Empire of Ashes: A Novel of Alexander the Great

Nicholas Nicastro

A Note on Units of Measure

This book includes a mixture of ancient and modern units of measure. For the sake of convenience, modern units are used when they were more or less similar to their ancient counterparts (e.g., feet, hours, months). Verisimilitude has been served by including a number of antique units that are common in the relevant historical sources. Most prominent here are the stade, a Greek unit of distance approximately equivalent to 600 modern feet (and from which our word stadium is derived), and the parasang, a Persian unit equivalent to the distance a person could walk in an hour. On average the latter equaled 30 Greek stadia or three-and-a-quarter modern miles. An army of the time could cover about six parasangs in a day.

The common monetary unit is the Athenian drachma, which is equivalent in value to six obols. The superordinate units are the mina, worth 100 drachmas, and the talent, equaling 6000 drachmas. The daric is a common non-Greek unit of currency- a gold coin minted by the Persians worth about 26 drachmas.

We know that a decent house in a suburb of Athens in the fourth century BC would set the buyer back 500 to 1000 drachmas (or five to ten minas); a gallon of olive oil, more than three drachmas; a good pair of shoes, about ten drachmas; a healthy slave, 300 to 500. Still, for various reasons, expressing the value of a drachma in today’s currency is not as straightforward as finding modern equivalents for, say, distance. According to an oft-cited rule of thumb, the wage for the average laborer in classical Athens was one or two drachmas a day. A talent, therefore, works out to the equivalent of almost twenty years of work, or in modern terms something like a million dollars. The treasury of 120,000 talents Alexander is said to have plundered at Persepolis (cf. Curtius, 5.6.9) was therefore equivalent to some 720 million man-days of labor. This amounts to “real money” even in US government terms.

As for the calendar, the reader will notice there are no absolute dates given for the events depicted here. This is due to the simple fact that no universal calendar existed until recent times (and arguably, does not exist even today, given that the Chinese, Muslim, and Jewish calendars are still in use). Instead, years were designated either by counting the years since some important event, or on the basis of who held important magistracies at that time (in Athens, years were named for the so-called “eponymous” archons; Alexander, for instance, was born in the year of Elpines’ archonship, known otherwise as July 356-June 355 BCE). The court case described here takes place in the month of Pyanopsion (the Attic equivalent of October), in the year of Kephisodoros (323 BCE); the events recounted in the trial occur in the years immediately before and during the campaign of Alexander, spring 334 through spring 323.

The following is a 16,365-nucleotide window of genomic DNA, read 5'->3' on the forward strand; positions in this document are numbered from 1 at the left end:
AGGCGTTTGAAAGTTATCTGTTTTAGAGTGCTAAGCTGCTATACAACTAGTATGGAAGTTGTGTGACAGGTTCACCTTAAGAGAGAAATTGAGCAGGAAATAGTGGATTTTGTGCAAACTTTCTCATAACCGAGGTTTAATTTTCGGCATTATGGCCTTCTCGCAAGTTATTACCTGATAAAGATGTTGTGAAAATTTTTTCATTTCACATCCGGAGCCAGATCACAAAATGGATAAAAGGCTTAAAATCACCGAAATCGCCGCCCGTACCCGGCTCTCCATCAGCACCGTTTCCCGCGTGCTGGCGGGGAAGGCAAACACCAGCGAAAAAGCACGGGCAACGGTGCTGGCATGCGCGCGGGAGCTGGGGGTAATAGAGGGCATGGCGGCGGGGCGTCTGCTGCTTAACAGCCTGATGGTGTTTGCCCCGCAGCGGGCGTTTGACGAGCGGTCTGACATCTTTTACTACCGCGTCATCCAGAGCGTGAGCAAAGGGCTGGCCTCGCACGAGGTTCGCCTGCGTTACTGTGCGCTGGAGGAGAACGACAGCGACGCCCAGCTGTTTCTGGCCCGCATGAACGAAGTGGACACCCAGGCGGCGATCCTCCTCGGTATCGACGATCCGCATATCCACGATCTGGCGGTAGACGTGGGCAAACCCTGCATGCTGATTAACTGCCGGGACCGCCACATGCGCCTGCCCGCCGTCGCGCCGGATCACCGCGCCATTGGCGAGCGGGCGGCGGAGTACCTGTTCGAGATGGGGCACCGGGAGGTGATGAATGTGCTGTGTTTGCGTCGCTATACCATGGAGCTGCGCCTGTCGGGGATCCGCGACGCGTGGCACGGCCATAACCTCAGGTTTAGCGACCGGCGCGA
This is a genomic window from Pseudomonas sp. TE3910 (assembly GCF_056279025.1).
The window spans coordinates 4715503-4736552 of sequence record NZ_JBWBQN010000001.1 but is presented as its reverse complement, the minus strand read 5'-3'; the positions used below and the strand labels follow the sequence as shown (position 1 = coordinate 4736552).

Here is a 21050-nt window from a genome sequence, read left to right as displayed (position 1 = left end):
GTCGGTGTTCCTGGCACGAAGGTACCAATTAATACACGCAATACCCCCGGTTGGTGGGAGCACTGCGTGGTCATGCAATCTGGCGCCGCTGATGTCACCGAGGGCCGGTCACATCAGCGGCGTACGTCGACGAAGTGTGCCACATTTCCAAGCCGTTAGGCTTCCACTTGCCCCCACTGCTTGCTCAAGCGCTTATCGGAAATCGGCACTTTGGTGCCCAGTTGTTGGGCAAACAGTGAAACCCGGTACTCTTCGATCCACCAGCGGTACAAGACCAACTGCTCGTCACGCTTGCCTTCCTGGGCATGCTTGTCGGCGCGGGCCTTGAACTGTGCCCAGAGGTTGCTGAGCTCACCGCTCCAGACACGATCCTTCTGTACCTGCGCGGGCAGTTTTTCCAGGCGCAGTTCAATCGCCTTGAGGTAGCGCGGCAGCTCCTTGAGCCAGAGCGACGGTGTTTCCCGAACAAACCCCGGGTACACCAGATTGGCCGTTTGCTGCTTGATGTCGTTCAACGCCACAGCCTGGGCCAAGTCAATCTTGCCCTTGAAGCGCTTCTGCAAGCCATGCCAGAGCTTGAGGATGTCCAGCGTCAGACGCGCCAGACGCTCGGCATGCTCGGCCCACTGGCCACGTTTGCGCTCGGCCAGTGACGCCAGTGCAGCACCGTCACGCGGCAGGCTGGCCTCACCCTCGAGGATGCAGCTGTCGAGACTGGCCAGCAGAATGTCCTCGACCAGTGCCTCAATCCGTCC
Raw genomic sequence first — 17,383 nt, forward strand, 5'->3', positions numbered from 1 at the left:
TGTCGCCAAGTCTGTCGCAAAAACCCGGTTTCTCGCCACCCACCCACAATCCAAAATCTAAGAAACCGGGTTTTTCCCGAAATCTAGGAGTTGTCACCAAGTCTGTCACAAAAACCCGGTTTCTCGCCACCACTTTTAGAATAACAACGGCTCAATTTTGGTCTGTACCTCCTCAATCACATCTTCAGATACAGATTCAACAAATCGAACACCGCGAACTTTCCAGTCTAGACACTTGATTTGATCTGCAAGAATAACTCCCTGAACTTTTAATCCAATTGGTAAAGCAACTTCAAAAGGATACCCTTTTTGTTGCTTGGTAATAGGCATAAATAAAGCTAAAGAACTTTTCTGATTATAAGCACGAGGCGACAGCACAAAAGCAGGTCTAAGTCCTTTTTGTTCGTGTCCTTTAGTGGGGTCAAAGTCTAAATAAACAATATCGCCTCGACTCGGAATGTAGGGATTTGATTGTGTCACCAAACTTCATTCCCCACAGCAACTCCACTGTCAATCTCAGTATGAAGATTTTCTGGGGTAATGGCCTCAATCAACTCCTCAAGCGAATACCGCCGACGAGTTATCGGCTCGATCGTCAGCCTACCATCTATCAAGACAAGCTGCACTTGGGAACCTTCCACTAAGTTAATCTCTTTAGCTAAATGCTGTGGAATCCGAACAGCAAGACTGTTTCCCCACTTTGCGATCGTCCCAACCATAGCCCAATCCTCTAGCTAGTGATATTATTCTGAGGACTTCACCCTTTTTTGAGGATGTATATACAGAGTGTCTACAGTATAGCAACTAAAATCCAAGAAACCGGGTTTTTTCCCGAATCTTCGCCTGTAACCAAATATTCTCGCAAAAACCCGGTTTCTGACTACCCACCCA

Olympias examined the face in her bronze mirror. “Such dull features,” she thought, frowning at her saffron- tinted reflection, believing she saw in it the trial of every Epirote winter suffered by her forebears. She narrowed her examination to her eyes, tracing a flicker of interest in them as they regarded themselves. 'Yes, those are fine,' she said. 'But the rest-hopeless!'

Before her, laid out like military assets on a battlefield, were the tools of a despised but lucrative trade: depilatories, astringents, demulcents, emollients, pomades, perfumes, balms. Next to a jar filled with a Syrian unguent of beef fat, thyme and seagull droppings, she had a flask of Corinthian warming ointment made from sesame oil and turpentine. There was an Egyptian face powder that smelled of oleander and milled so fine it flowed like liquid between her fingers; though its color was perfectly white, it rouged her cheek when she applied it. She also tried a curious device invented by a Syracusan that, with a single click, cut all the hairs of the eyebrow to a uniform length.